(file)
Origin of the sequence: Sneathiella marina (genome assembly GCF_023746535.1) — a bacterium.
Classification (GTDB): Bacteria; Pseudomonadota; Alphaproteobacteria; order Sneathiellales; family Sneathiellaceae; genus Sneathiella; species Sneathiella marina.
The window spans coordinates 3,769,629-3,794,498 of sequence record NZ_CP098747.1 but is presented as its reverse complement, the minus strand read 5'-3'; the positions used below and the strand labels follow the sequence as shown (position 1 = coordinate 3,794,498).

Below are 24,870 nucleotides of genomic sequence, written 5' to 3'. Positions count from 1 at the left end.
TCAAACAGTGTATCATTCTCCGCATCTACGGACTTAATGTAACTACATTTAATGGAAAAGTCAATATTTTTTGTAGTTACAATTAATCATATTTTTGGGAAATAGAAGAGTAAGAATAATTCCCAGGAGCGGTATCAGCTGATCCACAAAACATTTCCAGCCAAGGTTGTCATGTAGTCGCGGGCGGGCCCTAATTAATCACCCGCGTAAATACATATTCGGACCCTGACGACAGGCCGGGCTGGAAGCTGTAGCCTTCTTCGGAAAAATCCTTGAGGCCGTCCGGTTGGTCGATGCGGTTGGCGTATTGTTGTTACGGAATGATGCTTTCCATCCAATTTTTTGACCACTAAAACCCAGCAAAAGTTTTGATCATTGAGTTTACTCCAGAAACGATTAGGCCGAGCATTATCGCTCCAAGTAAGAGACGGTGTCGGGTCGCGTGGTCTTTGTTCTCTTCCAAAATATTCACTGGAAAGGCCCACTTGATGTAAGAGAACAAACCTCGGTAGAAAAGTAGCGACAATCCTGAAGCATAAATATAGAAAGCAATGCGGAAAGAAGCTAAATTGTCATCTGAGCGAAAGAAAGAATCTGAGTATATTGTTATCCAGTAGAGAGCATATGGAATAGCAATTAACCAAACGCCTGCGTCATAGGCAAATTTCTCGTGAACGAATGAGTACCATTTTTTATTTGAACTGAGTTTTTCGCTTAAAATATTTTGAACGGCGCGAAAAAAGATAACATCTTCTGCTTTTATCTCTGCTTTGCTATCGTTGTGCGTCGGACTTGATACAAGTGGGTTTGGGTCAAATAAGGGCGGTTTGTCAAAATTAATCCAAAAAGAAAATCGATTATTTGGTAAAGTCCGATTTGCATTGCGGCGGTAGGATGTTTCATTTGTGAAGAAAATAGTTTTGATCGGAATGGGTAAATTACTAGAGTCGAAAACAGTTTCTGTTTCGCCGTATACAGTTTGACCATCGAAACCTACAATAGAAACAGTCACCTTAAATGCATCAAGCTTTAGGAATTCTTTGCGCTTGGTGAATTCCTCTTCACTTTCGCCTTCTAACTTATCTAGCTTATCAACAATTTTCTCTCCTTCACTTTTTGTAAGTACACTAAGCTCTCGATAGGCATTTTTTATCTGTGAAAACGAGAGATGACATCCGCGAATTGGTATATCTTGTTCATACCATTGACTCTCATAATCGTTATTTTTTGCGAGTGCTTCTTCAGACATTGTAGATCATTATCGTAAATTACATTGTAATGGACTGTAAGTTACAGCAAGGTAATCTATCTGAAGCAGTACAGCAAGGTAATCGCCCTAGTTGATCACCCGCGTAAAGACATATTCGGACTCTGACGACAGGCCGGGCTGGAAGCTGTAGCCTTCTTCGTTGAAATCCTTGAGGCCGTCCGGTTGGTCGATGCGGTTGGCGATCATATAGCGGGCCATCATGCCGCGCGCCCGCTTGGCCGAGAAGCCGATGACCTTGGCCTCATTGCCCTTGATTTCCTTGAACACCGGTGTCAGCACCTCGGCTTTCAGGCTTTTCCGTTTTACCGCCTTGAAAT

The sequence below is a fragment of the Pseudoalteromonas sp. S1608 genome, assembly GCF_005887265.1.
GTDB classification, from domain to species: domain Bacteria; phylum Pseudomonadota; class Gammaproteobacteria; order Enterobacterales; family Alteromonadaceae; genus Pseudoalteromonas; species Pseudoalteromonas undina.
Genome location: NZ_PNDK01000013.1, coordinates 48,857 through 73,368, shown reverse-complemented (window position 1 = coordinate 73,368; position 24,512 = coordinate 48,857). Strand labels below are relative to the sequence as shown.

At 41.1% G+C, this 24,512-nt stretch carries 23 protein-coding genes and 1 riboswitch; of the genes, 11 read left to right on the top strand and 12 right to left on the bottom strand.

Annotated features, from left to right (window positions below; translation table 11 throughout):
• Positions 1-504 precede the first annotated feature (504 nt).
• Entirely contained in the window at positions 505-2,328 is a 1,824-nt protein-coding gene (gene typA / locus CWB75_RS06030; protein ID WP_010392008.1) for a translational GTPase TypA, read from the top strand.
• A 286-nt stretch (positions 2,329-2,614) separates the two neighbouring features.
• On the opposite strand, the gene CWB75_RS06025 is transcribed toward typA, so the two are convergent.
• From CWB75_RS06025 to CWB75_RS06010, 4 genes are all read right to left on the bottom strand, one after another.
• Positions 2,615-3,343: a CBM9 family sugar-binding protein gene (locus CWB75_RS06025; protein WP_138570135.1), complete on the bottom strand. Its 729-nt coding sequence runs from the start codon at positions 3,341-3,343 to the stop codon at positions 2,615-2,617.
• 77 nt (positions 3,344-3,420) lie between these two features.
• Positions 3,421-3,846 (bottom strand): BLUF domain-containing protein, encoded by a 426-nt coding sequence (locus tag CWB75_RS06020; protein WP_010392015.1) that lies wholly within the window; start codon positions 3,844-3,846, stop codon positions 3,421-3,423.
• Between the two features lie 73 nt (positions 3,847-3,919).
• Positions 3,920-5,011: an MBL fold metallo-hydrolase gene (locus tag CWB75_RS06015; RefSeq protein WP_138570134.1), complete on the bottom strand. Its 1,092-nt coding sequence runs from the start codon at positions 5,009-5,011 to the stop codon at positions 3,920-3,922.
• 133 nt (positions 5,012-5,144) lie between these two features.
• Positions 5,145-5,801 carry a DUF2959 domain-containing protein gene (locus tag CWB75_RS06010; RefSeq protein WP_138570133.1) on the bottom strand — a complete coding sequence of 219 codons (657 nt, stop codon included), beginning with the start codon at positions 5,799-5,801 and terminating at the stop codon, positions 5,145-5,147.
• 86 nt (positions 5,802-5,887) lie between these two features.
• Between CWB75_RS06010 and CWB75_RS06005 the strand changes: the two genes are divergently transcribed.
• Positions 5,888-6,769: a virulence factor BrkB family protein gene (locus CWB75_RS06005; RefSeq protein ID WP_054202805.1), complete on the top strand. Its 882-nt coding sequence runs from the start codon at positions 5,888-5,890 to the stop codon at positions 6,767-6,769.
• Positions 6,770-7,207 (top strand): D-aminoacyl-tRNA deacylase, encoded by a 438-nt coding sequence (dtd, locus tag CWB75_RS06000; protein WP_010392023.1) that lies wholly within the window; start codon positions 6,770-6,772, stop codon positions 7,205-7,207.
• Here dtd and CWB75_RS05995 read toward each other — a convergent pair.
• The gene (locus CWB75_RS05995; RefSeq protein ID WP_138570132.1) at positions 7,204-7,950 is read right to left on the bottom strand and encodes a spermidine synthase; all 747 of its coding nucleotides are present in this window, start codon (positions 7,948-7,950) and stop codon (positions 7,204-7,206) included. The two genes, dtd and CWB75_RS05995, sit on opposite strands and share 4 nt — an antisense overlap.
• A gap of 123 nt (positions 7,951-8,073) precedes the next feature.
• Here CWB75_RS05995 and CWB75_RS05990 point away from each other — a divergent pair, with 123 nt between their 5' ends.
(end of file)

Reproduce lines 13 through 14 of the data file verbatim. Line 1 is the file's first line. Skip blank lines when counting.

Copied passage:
• A 286-nt stretch (positions 2,329-2,614) separates the two neighbouring features.
• On the opposite strand, the gene CWB75_RS06025 is transcribed toward typA, so the two are convergent.